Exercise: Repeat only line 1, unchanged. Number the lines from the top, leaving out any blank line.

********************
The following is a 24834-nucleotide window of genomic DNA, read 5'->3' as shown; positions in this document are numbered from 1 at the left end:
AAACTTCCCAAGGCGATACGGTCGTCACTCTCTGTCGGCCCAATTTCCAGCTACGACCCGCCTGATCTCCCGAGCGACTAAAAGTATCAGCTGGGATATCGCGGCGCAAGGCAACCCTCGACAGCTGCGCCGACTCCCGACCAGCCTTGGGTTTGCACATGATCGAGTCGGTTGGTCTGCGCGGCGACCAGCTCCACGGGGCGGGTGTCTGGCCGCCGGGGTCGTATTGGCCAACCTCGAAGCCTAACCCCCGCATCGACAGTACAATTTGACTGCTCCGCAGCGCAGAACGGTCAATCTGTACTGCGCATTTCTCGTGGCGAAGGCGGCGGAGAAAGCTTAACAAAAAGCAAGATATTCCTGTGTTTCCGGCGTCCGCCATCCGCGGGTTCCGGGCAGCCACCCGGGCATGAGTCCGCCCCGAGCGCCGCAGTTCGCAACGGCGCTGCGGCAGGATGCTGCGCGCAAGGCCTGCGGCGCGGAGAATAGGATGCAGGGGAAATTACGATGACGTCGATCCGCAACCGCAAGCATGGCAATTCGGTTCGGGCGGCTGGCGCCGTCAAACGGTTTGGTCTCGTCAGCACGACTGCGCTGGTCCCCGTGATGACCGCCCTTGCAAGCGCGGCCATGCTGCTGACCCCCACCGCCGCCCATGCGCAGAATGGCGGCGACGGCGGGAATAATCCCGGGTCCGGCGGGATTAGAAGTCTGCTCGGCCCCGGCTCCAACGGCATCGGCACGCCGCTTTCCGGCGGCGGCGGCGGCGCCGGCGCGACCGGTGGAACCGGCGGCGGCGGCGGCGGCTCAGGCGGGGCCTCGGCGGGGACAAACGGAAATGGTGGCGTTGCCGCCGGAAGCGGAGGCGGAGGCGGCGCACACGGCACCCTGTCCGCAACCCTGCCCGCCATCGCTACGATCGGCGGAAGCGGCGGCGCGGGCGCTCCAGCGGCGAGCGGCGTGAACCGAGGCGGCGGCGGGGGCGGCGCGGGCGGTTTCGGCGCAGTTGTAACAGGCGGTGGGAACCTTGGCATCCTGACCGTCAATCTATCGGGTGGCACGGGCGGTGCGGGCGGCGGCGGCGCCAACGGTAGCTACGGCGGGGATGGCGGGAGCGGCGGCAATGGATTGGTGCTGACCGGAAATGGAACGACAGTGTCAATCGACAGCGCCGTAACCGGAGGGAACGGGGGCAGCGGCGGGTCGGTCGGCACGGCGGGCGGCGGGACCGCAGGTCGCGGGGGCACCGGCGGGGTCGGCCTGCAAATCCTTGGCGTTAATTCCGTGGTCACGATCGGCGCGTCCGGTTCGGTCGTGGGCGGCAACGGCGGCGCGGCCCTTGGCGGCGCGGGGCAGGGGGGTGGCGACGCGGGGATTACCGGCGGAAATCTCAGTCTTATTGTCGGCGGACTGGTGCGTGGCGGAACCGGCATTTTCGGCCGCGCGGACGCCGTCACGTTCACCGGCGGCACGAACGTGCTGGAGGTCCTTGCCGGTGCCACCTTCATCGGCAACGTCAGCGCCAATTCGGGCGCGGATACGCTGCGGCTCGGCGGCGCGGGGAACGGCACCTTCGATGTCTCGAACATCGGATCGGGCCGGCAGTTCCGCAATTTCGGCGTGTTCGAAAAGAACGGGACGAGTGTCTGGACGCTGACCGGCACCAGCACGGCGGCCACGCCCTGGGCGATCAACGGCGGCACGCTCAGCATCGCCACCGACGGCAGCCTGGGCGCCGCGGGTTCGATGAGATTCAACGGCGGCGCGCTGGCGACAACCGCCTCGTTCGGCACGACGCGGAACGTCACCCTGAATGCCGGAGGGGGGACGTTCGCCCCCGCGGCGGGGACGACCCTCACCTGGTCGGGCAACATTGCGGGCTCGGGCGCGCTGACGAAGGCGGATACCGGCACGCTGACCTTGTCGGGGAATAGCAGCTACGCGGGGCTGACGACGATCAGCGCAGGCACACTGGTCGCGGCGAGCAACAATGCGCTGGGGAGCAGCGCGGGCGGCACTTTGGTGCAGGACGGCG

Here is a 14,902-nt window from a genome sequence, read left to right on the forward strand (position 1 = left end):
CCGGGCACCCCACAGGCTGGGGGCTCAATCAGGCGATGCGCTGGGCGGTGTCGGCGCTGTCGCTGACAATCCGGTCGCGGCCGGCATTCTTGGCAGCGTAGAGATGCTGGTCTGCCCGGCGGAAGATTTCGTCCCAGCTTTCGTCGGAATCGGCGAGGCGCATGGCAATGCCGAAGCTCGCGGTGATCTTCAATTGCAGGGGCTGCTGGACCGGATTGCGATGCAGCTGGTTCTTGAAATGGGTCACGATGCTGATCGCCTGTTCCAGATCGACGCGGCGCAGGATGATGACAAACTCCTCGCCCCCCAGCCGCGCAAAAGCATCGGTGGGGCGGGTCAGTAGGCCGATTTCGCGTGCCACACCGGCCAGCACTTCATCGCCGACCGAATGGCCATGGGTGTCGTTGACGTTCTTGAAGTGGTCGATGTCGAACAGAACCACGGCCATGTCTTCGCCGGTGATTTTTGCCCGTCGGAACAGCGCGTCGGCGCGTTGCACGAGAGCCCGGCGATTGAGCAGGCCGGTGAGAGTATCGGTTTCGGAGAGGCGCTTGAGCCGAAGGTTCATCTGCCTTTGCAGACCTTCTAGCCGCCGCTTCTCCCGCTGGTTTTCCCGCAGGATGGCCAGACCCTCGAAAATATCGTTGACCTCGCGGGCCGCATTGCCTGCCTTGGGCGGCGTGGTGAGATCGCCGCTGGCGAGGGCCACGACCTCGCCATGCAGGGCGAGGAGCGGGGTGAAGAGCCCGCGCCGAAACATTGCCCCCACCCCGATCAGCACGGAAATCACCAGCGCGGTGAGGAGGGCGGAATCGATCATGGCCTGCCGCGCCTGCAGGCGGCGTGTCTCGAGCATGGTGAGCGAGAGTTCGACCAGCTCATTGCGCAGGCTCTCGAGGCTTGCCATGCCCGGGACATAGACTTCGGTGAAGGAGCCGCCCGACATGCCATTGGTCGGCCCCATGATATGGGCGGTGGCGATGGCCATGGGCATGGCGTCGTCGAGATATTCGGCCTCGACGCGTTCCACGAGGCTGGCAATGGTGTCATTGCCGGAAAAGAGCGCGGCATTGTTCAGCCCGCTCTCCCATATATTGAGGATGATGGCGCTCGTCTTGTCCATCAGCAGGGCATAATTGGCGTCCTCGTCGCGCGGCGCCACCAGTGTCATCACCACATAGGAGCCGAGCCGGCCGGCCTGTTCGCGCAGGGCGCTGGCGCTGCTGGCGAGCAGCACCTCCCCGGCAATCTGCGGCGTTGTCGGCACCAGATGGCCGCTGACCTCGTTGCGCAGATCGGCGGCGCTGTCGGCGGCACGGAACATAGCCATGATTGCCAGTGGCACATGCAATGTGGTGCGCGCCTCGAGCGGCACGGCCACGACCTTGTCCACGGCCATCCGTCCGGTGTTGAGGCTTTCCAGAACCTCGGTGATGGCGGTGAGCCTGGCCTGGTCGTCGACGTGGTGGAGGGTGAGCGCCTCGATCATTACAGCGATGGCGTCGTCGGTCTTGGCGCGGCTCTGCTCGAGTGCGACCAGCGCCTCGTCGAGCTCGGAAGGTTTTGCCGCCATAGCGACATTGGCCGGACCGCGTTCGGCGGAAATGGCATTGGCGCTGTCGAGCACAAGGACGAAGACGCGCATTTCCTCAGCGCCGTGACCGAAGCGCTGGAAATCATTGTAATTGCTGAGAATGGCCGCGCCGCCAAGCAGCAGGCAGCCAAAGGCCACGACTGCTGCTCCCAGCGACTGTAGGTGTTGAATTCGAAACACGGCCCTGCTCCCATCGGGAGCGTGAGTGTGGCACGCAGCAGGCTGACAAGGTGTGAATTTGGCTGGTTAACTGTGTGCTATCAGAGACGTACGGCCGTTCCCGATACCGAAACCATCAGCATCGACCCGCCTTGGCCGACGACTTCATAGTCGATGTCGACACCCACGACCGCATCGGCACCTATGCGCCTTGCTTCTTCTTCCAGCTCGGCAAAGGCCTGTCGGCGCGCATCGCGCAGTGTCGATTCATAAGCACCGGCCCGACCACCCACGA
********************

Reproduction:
The following is a 24834-nucleotide window of genomic DNA, read 5'->3' as shown; positions in this document are numbered from 1 at the left end: